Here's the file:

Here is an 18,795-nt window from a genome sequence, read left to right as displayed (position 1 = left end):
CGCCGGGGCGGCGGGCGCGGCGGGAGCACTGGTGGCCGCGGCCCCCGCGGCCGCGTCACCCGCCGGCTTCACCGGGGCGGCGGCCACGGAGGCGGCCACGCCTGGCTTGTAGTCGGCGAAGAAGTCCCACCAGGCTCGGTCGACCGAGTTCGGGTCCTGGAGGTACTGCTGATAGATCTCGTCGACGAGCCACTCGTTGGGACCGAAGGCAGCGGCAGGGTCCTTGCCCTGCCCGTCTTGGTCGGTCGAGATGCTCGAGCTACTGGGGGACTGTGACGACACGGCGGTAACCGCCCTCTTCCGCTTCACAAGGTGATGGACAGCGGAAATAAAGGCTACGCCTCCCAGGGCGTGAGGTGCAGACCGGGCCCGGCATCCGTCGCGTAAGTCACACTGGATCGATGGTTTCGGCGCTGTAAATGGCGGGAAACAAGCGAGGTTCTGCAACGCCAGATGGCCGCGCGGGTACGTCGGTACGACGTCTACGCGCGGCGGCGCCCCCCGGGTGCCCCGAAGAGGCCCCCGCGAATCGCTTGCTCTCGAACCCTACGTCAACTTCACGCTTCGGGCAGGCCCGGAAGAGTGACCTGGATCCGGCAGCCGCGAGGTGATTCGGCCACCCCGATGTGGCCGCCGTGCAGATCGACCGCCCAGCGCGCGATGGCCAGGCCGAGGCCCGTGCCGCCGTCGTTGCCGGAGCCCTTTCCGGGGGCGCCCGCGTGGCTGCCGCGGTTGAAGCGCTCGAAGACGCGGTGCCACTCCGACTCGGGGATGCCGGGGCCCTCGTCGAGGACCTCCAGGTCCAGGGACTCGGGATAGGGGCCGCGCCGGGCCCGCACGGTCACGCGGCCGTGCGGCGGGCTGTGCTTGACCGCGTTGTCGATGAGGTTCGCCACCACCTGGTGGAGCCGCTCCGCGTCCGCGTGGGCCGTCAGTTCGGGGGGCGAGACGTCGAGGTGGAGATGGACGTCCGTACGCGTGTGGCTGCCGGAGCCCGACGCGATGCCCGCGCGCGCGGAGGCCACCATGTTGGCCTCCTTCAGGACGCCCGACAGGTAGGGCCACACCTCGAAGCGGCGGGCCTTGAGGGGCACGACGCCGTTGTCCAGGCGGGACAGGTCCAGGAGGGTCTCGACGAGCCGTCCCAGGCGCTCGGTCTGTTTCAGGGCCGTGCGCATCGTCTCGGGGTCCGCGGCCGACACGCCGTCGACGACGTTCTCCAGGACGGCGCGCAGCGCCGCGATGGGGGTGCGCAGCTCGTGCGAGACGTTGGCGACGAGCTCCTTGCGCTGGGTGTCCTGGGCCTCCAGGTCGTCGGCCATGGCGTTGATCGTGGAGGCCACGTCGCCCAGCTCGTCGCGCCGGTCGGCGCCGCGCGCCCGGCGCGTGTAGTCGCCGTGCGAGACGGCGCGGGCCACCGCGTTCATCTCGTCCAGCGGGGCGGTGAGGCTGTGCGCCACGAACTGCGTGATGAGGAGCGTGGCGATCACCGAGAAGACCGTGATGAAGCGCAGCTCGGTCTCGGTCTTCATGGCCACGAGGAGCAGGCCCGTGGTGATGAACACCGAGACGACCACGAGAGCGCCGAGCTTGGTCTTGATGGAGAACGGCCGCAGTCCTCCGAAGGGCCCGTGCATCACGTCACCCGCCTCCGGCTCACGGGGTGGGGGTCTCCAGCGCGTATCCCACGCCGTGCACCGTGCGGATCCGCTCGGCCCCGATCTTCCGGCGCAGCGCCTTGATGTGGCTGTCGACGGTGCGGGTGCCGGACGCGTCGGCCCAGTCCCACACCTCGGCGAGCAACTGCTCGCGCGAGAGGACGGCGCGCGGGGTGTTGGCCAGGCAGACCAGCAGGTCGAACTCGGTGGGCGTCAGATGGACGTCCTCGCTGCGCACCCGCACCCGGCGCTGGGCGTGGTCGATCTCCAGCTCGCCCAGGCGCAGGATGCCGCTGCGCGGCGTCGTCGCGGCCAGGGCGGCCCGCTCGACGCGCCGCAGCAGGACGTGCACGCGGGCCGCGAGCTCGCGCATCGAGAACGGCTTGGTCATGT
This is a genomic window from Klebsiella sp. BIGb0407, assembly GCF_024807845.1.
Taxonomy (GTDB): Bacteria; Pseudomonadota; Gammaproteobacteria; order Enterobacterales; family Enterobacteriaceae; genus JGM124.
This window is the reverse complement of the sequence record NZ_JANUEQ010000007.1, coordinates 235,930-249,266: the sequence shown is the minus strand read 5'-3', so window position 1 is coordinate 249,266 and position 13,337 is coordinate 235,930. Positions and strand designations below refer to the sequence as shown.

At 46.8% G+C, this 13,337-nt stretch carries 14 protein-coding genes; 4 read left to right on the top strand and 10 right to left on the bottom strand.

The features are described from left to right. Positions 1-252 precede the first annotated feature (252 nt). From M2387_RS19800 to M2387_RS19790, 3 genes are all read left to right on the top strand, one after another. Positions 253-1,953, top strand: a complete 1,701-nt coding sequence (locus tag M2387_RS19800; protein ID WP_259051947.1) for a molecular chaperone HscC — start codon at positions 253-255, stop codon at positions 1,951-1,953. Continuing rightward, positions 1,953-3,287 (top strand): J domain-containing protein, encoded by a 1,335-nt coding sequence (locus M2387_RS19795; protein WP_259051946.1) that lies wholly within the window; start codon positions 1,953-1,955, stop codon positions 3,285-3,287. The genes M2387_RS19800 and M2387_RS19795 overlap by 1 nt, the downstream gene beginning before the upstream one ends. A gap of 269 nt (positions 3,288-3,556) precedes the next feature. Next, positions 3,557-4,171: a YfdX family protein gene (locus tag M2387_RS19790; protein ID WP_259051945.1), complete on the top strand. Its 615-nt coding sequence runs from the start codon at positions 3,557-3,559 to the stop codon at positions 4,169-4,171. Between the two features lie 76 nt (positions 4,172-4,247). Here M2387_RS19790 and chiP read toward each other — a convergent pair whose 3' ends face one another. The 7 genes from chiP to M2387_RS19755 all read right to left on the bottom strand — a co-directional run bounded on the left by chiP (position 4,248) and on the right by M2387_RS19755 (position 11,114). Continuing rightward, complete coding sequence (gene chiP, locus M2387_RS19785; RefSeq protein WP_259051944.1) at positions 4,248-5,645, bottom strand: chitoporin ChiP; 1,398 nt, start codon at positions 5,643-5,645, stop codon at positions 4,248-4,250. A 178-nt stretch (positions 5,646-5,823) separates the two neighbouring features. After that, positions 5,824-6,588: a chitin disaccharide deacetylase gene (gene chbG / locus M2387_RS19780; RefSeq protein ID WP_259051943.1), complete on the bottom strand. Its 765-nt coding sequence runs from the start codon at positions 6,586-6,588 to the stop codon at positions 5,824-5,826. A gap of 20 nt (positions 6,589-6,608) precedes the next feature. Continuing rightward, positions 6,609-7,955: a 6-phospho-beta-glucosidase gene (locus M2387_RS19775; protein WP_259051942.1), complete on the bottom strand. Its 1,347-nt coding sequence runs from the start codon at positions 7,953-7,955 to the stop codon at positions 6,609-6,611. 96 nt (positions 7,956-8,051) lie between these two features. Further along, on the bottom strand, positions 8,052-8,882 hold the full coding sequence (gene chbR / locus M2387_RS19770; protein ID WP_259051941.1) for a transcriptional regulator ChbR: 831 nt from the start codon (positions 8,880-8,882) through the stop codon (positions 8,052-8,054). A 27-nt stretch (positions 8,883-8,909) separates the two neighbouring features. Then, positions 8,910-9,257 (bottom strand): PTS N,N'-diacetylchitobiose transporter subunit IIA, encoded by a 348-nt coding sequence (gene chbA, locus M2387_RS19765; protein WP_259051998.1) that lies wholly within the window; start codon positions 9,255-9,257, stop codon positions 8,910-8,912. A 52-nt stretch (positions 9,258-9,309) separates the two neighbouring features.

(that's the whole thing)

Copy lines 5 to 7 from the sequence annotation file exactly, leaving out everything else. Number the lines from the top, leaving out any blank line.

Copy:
This window is the reverse complement of the sequence record NZ_JANUEQ010000007.1, coordinates 235,930-249,266: the sequence shown is the minus strand read 5'-3', so window position 1 is coordinate 249,266 and position 13,337 is coordinate 235,930. Positions and strand designations below refer to the sequence as shown.

At 46.8% G+C, this 13,337-nt stretch carries 14 protein-coding genes; 4 read left to right on the top strand and 10 right to left on the bottom strand.

The features are described from left to right. Positions 1-252 precede the first annotated feature (252 nt). From M2387_RS19800 to M2387_RS19790, 3 genes are all read left to right on the top strand, one after another. Positions 253-1,953, top strand: a complete 1,701-nt coding sequence (locus tag M2387_RS19800; protein ID WP_259051947.1) for a molecular chaperone HscC — start codon at positions 253-255, stop codon at positions 1,951-1,953. Continuing rightward, positions 1,953-3,287 (top strand): J domain-containing protein, encoded by a 1,335-nt coding sequence (locus M2387_RS19795; protein WP_259051946.1) that lies wholly within the window; start codon positions 1,953-1,955, stop codon positions 3,285-3,287. The genes M2387_RS19800 and M2387_RS19795 overlap by 1 nt, the downstream gene beginning before the upstream one ends. A gap of 269 nt (positions 3,288-3,556) precedes the next feature. Next, positions 3,557-4,171: a YfdX family protein gene (locus tag M2387_RS19790; protein ID WP_259051945.1), complete on the top strand. Its 615-nt coding sequence runs from the start codon at positions 3,557-3,559 to the stop codon at positions 4,169-4,171. Between the two features lie 76 nt (positions 4,172-4,247). Here M2387_RS19790 and chiP read toward each other — a convergent pair whose 3' ends face one another. The 7 genes from chiP to M2387_RS19755 all read right to left on the bottom strand — a co-directional run bounded on the left by chiP (position 4,248) and on the right by M2387_RS19755 (position 11,114). Continuing rightward, complete coding sequence (gene chiP, locus M2387_RS19785; RefSeq protein WP_259051944.1) at positions 4,248-5,645, bottom strand: chitoporin ChiP; 1,398 nt, start codon at positions 5,643-5,645, stop codon at positions 4,248-4,250. A 178-nt stretch (positions 5,646-5,823) separates the two neighbouring features. After that, positions 5,824-6,588: a chitin disaccharide deacetylase gene (gene chbG / locus M2387_RS19780; RefSeq protein ID WP_259051943.1), complete on the bottom strand. Its 765-nt coding sequence runs from the start codon at positions 6,586-6,588 to the stop codon at positions 5,824-5,826. A gap of 20 nt (positions 6,589-6,608) precedes the next feature. Continuing rightward, positions 6,609-7,955: a 6-phospho-beta-glucosidase gene (locus M2387_RS19775; protein WP_259051942.1), complete on the bottom strand. Its 1,347-nt coding sequence runs from the start codon at positions 7,953-7,955 to the stop codon at positions 6,609-6,611. 96 nt (positions 7,956-8,051) lie between these two features. Further along, on the bottom strand, positions 8,052-8,882 hold the full coding sequence (gene chbR / locus M2387_RS19770; protein ID WP_259051941.1) for a transcriptional regulator ChbR: 831 nt from the start codon (positions 8,880-8,882) through the stop codon (positions 8,052-8,054). A 27-nt stretch (positions 8,883-8,909) separates the two neighbouring features. Then, positions 8,910-9,257 (bottom strand): PTS N,N'-diacetylchitobiose transporter subunit IIA, encoded by a 348-nt coding sequence (gene chbA, locus M2387_RS19765; protein WP_259051998.1) that lies wholly within the window; start codon positions 9,255-9,257, stop codon positions 8,910-8,912. A 52-nt stretch (positions 9,258-9,309) separates the two neighbouring features.